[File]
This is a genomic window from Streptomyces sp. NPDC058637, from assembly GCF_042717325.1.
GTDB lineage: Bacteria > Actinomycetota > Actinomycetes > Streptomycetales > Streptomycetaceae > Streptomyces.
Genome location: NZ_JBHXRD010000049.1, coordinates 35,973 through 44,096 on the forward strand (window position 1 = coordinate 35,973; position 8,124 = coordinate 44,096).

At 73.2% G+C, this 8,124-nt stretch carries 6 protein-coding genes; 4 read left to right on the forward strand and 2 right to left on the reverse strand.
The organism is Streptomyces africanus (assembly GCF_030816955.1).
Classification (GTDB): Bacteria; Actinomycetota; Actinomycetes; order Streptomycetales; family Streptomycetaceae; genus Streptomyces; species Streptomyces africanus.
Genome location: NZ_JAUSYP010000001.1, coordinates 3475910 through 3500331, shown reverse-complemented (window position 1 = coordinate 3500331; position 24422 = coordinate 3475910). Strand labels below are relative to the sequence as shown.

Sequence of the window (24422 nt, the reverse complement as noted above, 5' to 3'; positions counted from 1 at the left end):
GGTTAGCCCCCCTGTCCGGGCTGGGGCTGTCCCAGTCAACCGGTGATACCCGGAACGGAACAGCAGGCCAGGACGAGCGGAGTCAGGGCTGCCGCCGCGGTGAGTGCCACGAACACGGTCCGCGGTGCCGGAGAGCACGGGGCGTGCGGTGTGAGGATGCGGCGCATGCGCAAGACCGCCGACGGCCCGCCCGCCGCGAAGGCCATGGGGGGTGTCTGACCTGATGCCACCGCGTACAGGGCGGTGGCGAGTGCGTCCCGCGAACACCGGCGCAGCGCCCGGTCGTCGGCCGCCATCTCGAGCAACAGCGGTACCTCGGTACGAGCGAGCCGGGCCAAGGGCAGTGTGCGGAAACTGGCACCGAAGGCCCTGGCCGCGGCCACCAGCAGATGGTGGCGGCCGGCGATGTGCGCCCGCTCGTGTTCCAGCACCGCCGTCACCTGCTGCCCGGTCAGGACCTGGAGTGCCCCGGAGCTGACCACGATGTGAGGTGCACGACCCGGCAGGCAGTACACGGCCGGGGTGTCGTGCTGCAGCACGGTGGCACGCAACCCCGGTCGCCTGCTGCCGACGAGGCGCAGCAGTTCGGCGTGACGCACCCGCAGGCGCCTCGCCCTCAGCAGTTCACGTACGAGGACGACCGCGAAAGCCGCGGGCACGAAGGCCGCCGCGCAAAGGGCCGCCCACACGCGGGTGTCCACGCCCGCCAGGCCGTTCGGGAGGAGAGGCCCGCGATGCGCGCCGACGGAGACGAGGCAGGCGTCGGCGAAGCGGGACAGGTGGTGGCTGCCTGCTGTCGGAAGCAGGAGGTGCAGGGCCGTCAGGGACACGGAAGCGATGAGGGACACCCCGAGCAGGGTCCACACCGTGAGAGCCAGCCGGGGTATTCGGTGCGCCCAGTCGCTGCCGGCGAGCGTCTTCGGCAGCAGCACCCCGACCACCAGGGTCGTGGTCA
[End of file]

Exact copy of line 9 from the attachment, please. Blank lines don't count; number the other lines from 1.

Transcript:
GGTTAGCCCCCCTGTCCGGGCTGGGGCTGTCCCAGTCAACCGGTGATACCCGGAACGGAACAGCAGGCCAGGACGAGCGGAGTCAGGGCTGCCGCCGCGGTGAGTGCCACGAACACGGTCCGCGGTGCCGGAGAGCACGGGGCGTGCGGTGTGAGGATGCGGCGCATGCGCAAGACCGCCGACGGCCCGCCCGCCGCGAAGGCCATGGGGGGTGTCTGACCTGATGCCACCGCGTACAGGGCGGTGGCGAGTGCGTCCCGCGAACACCGGCGCAGCGCCCGGTCGTCGGCCGCCATCTCGAGCAACAGCGGTACCTCGGTACGAGCGAGCCGGGCCAAGGGCAGTGTGCGGAAACTGGCACCGAAGGCCCTGGCCGCGGCCACCAGCAGATGGTGGCGGCCGGCGATGTGCGCCCGCTCGTGTTCCAGCACCGCCGTCACCTGCTGCCCGGTCAGGACCTGGAGTGCCCCGGAGCTGACCACGATGTGAGGTGCACGACCCGGCAGGCAGTACACGGCCGGGGTGTCGTGCTGCAGCACGGTGGCACGCAACCCCGGTCGCCTGCTGCCGACGAGGCGCAGCAGTTCGGCGTGACGCACCCGCAGGCGCCTCGCCCTCAGCAGTTCACGTACGAGGACGACCGCGAAAGCCGCGGGCACGAAGGCCGCCGCGCAAAGGGCCGCCCACACGCGGGTGTCCACGCCCGCCAGGCCGTTCGGGAGGAGAGGCCCGCGATGCGCGCCGACGGAGACGAGGCAGGCGTCGGCGAAGCGGGACAGGTGGTGGCTGCCTGCTGTCGGAAGCAGGAGGTGCAGGGCCGTCAGGGACACGGAAGCGATGAGGGACACCCCGAGCAGGGTCCACACCGTGAGAGCCAGCCGGGGTATTCGGTGCGCCCAGTCGCTGCCGGCGAGCGTCTTCGGCAGCAGCACCCCGACCACCAGGGTCGTGGTCA